Liverpool 2 Atletico Madrid 1 (Agg 2-2, Atletico win on away goals rule): Long and winding road ends in defeat
SO Liverpool’s attempts to follow in the footsteps of The Beatles on the route to success and glory in Hamburg faltered at the final hurdle.
Now the questions will be asked whether Rafael Benitez has reached the end of his long and winding road as Anfield manager.
If the Spaniard was still waiting on reassurances over his long-term future earlier this week, then he received little encouragement on the field last night as hopes of a Europa League final appearance were dashed by Atletico Madrid.
On an agonising evening at Anfield, Liverpool fought back from a first-leg deficit and into a position to seal an all-English final against Fulham before the May 12 appointment was snatched from their grasp.
Just when the suffering home support thought their team’s season couldn’t get any worse, along came the nightmare scenario of former Manchester United striker Diego Forlan heading the goal in front of the Kop that sent Benitez’s side tumbling out.
Forlan’s strike at the Vicente Calderon seven days earlier had been cancelled out by a 44th-minute Alberto Aquilani strike that sent the game into an extra-time period in which Yossi Benayoun put Liverpool ahead on aggregate on 95 minutes.
But when Forlan nodded home a Jose Antonio Reyes cross eight minutes later it meant Atletico were through on away goals, leaving Liverpool without a trophy for a fourth year and Benitez facing yet more questions over his immediate future.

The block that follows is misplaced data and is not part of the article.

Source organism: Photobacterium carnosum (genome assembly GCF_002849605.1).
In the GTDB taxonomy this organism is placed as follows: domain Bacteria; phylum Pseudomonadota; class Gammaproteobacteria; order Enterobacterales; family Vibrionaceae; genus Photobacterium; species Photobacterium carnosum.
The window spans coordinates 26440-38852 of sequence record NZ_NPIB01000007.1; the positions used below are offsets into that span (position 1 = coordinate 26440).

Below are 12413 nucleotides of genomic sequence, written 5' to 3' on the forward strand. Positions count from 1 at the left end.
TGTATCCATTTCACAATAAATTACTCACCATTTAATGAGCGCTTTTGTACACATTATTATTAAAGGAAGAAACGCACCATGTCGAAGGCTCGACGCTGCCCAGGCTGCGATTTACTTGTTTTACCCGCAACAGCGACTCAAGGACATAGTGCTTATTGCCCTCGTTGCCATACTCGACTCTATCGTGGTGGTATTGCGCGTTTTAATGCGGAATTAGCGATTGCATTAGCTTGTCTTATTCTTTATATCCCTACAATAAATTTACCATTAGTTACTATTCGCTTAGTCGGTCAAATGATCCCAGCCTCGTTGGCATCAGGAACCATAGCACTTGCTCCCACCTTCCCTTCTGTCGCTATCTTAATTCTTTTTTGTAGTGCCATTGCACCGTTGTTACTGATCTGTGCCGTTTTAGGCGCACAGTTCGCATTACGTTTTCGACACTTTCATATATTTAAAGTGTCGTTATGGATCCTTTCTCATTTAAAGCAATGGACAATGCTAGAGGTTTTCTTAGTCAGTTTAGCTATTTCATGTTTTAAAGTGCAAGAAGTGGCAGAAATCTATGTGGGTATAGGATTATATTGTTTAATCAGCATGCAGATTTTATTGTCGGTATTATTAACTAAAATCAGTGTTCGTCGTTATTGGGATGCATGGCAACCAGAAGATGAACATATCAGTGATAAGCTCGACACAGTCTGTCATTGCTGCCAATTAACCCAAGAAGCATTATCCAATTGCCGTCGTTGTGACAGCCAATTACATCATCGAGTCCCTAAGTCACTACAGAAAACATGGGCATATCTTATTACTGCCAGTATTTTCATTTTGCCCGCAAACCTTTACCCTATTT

This has been his annus horibilis at Anfield, a season in which just about everything that possibly could go wrong has gone wrong: key players injured or out of form, no fresh investment and even beachballs conspiring against the Spaniard.
Yet Benitez must take his share of the blame for a campaign of unrelentingly chronic underachievement.
Last night, the Spaniard picked a starting line-up that appeared an attempt to accommodate his strongest 11 available players.
It backfired. While Aquilani benefited with another improved performance and a well-taken goal, it came at the expense of too many other players, Steven Gerrard restricted in a defensive midfield role, Javier Mascherano reined in at right-back and Glen Johnson’s failings at left-back ultimately exposed in the most devastating fashion.
Let’s be honest, Atletico are not a great team. They have reached the final having won just two of their 14 European games this season and progressed on away goals in the last three rounds.
But then neither Lyon nor Fiorentina were particularly impressive, yet they too got the better of Benitez on his preferred European stage.
So what does that say about Liverpool? Simply, they are not good enough, beaten too many times by too many average teams.
The lack of depth to the squad was painfully evident last night by the Anfield manager turning to Nabil El Zhar, Philipp Degen and young Dani Pacheco in an effort to change the game late on. Not the most inspiring bench.
So much for the omens. On the three previous occasions Liverpool had gone into a European semi-final second leg at Anfield with a one-goal deficit, they reached the final.
The first half had gone to plan with Aquilani’s opener a minute before the break.
A quick throw by Mascherano down the right wing caught Reyes napping and found Benayoun, whose cutback from the byline, while possibly intended for Kuyt, fell invitingly for Aquilani to meet just inside the area with a delightful low right-footed effort into the bottom corner of Atletico goalkeeper David de Gea’s goal.